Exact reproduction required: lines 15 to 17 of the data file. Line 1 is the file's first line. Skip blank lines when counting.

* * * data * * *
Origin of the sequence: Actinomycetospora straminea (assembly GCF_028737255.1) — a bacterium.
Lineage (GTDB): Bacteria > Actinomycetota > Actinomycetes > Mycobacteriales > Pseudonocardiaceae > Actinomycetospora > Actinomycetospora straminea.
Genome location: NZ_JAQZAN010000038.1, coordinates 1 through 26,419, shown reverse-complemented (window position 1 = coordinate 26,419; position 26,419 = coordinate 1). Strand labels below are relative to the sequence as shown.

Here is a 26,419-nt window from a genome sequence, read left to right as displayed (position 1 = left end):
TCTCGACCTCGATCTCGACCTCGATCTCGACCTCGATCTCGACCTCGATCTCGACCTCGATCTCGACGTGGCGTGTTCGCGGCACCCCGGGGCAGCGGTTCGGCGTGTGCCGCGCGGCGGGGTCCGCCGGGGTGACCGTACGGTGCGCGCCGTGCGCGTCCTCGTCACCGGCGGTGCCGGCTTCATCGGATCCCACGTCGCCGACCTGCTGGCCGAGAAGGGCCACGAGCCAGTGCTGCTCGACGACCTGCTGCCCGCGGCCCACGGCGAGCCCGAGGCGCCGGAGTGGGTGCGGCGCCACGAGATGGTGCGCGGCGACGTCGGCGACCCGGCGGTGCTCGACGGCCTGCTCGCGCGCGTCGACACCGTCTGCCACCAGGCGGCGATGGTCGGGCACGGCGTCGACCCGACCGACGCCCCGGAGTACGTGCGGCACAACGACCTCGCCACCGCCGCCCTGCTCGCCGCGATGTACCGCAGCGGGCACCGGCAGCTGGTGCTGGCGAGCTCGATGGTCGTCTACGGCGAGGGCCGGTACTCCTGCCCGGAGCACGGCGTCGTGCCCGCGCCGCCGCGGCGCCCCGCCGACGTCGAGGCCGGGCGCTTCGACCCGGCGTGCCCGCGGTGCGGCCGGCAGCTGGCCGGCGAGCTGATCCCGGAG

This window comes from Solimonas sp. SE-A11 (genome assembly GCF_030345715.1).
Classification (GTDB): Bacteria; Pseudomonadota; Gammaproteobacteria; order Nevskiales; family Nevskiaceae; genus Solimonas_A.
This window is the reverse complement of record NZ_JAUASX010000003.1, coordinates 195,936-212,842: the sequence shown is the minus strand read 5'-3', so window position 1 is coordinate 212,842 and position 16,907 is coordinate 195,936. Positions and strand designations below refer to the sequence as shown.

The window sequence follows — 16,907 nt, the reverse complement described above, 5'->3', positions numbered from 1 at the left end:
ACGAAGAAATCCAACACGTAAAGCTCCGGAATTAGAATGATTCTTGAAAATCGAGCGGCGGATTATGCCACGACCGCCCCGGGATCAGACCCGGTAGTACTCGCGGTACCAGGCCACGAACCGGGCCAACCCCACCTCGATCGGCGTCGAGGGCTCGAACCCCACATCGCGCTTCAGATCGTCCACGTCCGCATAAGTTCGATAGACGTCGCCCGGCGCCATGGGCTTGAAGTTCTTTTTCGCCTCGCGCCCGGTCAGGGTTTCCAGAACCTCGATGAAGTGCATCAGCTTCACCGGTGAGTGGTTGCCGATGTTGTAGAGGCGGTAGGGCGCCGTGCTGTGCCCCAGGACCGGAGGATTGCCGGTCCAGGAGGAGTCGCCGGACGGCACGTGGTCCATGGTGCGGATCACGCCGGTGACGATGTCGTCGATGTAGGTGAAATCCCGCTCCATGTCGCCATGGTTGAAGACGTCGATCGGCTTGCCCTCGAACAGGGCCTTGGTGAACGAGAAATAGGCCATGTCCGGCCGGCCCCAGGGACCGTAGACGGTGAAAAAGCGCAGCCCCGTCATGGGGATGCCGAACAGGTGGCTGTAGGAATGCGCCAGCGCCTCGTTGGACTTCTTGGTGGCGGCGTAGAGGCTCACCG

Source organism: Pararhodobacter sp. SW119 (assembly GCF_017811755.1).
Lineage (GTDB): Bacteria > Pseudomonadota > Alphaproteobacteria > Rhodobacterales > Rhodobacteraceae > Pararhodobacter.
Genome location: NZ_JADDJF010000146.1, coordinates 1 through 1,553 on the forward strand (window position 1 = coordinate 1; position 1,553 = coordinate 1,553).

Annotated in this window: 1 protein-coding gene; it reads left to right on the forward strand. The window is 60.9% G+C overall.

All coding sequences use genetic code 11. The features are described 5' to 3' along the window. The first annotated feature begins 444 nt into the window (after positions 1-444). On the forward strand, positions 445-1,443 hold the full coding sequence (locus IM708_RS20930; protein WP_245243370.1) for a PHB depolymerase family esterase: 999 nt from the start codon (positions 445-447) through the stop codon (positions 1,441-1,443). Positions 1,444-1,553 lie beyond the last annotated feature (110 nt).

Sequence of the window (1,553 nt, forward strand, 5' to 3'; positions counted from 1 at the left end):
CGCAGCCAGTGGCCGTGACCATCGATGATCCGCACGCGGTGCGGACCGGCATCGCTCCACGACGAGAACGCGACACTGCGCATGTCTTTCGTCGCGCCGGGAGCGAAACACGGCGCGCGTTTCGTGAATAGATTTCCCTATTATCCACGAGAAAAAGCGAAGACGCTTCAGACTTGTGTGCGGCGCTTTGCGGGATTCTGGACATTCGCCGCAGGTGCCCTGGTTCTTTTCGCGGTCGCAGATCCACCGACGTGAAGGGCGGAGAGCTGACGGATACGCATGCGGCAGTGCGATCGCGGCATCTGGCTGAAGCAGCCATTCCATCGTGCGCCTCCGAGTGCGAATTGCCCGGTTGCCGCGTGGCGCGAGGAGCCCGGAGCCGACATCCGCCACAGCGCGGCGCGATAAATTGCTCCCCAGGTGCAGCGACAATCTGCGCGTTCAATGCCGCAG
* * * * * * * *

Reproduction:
All coding sequences use genetic code 11. The features are described 5' to 3' along the window. The first annotated feature begins 444 nt into the window (after positions 1-444). On the forward strand, positions 445-1,443 hold the full coding sequence (locus IM708_RS20930; protein WP_245243370.1) for a PHB depolymerase family esterase: 999 nt from the start codon (positions 445-447) through the stop codon (positions 1,441-1,443). Positions 1,444-1,553 lie beyond the last annotated feature (110 nt).

Sequence of the window (1,553 nt, forward strand, 5' to 3'; positions counted from 1 at the left end):
CGCAGCCAGTGGCCGTGACCATCGATGATCCGCACGCGGTGCGGACCGGCATCGCTCCACGACGAGAACGCGACACTGCGCATGTCTTTCGTCGCGCCGGGAGCGAAACACGGCGCGCGTTTCGTGAATAGATTTCCCTATTATCCACGAGAAAAAGCGAAGACGCTTCAGACTTGTGTGCGGCGCTTTGCGGGATTCTGGACATTCGCCGCAGGTGCCCTGGTTCTTTTCGCGGTCGCAGATCCACCGACGTGAAGGGCGGAGAGCTGACGGATACGCATGCGGCAGTGCGATCGCGGCATCTGGCTGAAGCAGCCATTCCATCGTGCGCCTCCGAGTGCGAATTGCCCGGTTGCCGCGTGGCGCGAGGAGCCCGGAGCCGACATCCGCCACAGCGCGGCGCGATAAATTGCTCCCCAGGTGCAGCGACAATCTGCGCGTTCAATGCCGCAG